Glasgow’s upcoming bike-sharing scheme
A bike-sharing scheme similar to that found in London, Paris, and other European cities is coming to Scotland’s largest city, Glasgow
In May 2014 Glasgow City Council will be launching MACH — mass automated cycle hire — with 400 bikes and 31 stations, plus an extra six stations during the Commonwealth Games. Details have slowly been filtering out, starting with a report presented to the city council’s Executive Committee on 10 October 2013 and followed by a second report on 19 March 2014 to the Sustainability and the Environment Policy Development Committee.
The appendices to the first report include a low-resolution map of where bikes were to be available to hire, but exactly where was hard to discern. Eventually a Freedom of Information request got me the locations as a tabulated list in a PDF file.
The second report included much-improved details on the locations, including a higher-resolution raster map and a list of the nearest street address for each location. It’s still pretty piss-poor as accessible data goes, and so I created a Git repository in an attempt to make a better job of it.
The repo contains each location as a latitude and longitude point, all stored in a single GeoJSON file encapsulated in the Open Knowledge Foundation’s Data Package format. GitHub allows GeoJSON files to be displayed as a map directly and I’ve also made a full-screen map. Providing the locations in this format makes them more accessible, more visible, and easier to analyse.
While the nearest street address is given for each bike hire location it’s still not completely clear where exactly the bikes will be sited. I’ve made educated guesses for each one (e.g. picked the nearest large empty section of pavement or an existing bike rack) but we should assume that the bikes are to be within a 100-metre radius of the longitude and latitude provided, rather than at exactly that spot.
In their response to my original FOI request back in December 2013, Glasgow City Council pointed out in a fairly tedious, corporate, manner that the list of locations is provisional. Or, in their words, the list is
only indicative and no decisions have yet been made as to whether they will, or will not, become a Glasgow mass automated cycle hire (MACH) station location. The MACH implementation team within the council has still to discuss these loose draft locations with the new service provider [German company Nextbike] who was awarded the contract on Friday 22 November 2013. The draft list is a means to provide a starting platform for discussions with the new service provider and once the list has been confirmed then the normal route whereby information is provided to elected members will be followed.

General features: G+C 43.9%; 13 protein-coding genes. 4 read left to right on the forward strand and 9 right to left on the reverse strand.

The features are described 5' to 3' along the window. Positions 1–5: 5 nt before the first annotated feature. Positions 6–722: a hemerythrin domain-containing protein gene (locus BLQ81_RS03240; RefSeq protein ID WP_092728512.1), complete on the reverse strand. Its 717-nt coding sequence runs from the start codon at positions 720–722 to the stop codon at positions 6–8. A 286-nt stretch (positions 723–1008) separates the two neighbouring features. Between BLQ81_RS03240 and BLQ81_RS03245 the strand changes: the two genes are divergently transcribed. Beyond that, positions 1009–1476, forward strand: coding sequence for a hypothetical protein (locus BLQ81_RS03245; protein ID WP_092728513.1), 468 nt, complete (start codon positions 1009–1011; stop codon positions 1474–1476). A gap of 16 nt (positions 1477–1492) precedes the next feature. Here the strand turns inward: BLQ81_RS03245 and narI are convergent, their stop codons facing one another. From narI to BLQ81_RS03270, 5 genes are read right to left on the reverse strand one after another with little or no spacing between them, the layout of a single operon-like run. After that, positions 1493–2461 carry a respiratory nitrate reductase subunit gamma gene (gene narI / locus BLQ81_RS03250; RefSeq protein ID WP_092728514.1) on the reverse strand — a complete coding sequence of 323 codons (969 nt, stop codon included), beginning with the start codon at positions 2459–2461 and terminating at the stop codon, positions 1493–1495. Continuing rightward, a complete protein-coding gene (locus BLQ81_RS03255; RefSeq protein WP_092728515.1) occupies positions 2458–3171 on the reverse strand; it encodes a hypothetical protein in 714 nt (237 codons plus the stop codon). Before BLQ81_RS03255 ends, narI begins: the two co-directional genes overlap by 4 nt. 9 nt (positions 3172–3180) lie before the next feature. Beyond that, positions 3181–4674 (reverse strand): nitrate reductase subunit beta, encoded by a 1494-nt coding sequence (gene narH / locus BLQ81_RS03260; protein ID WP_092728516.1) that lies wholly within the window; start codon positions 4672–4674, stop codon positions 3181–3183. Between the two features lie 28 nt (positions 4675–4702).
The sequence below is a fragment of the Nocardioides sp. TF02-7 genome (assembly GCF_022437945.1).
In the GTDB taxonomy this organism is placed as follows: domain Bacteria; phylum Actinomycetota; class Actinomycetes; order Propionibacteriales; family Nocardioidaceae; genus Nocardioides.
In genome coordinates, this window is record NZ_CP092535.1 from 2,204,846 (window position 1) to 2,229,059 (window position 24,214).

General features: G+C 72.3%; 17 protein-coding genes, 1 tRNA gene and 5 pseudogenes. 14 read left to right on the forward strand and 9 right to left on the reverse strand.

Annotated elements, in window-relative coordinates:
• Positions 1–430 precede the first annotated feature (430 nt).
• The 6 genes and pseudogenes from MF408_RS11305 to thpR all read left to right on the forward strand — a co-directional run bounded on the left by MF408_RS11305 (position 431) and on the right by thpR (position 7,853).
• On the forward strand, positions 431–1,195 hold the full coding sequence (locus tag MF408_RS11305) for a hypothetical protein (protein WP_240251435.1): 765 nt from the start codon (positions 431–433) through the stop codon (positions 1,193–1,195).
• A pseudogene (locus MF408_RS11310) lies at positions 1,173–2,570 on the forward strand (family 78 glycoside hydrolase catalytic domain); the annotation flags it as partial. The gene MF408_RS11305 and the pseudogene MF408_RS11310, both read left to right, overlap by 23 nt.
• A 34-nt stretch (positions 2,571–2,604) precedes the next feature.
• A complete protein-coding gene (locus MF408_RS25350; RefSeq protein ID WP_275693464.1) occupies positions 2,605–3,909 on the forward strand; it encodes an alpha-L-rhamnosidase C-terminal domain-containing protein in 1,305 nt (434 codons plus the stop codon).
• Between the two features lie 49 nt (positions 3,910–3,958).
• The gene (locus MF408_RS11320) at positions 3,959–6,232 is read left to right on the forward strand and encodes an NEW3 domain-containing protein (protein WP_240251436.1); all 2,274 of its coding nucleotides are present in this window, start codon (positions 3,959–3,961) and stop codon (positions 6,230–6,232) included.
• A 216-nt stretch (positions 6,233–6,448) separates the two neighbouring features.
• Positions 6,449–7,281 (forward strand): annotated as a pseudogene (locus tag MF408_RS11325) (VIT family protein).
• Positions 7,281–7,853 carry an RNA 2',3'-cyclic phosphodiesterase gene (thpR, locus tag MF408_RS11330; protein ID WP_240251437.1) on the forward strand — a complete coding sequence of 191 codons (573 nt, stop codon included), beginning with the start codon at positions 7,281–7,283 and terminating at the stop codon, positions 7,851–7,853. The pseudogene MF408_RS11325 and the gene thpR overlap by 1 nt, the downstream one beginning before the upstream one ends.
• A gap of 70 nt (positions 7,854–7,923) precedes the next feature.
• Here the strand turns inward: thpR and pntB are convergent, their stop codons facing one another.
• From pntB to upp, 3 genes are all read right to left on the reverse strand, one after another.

Although council officers have since undertaken site surveys of the updated locations I would assume they’re still provisional. We’ll only know for sure once the scheme is up-and-running.
The freedom of information request
My original request, dated 14 October 2013:
The submission documents associated with councillor Alistair Watson’s executive committee report on the introduction of a bike hire scheme in Glasgow, dated 10 October 2013, are available on Glasgow city council’s website. The appendices are combined into a single PDF, and appendix 2 (page 2) contains a map showing numbered locations for potential bike hire locations. The map is accompanied by the text ‘Appendix 3 to this report contains an index to the numbered locations.’ However, appendix 3 (page 3) doesn’t contain any such index.
I would be grateful if you could provide the index to the numbered locations under the Freedom of Information (Scotland) Act 2002.
The council’s response, due no more than 20 working days later, came after 42 working days on 11 December 2013, accompanied with apologies and the promise that an internal review had fixed the ‘technical oversight’ that had caused the delay. I’m a programmer, I understand these things can happen — I would have preferred a more detailed reason though.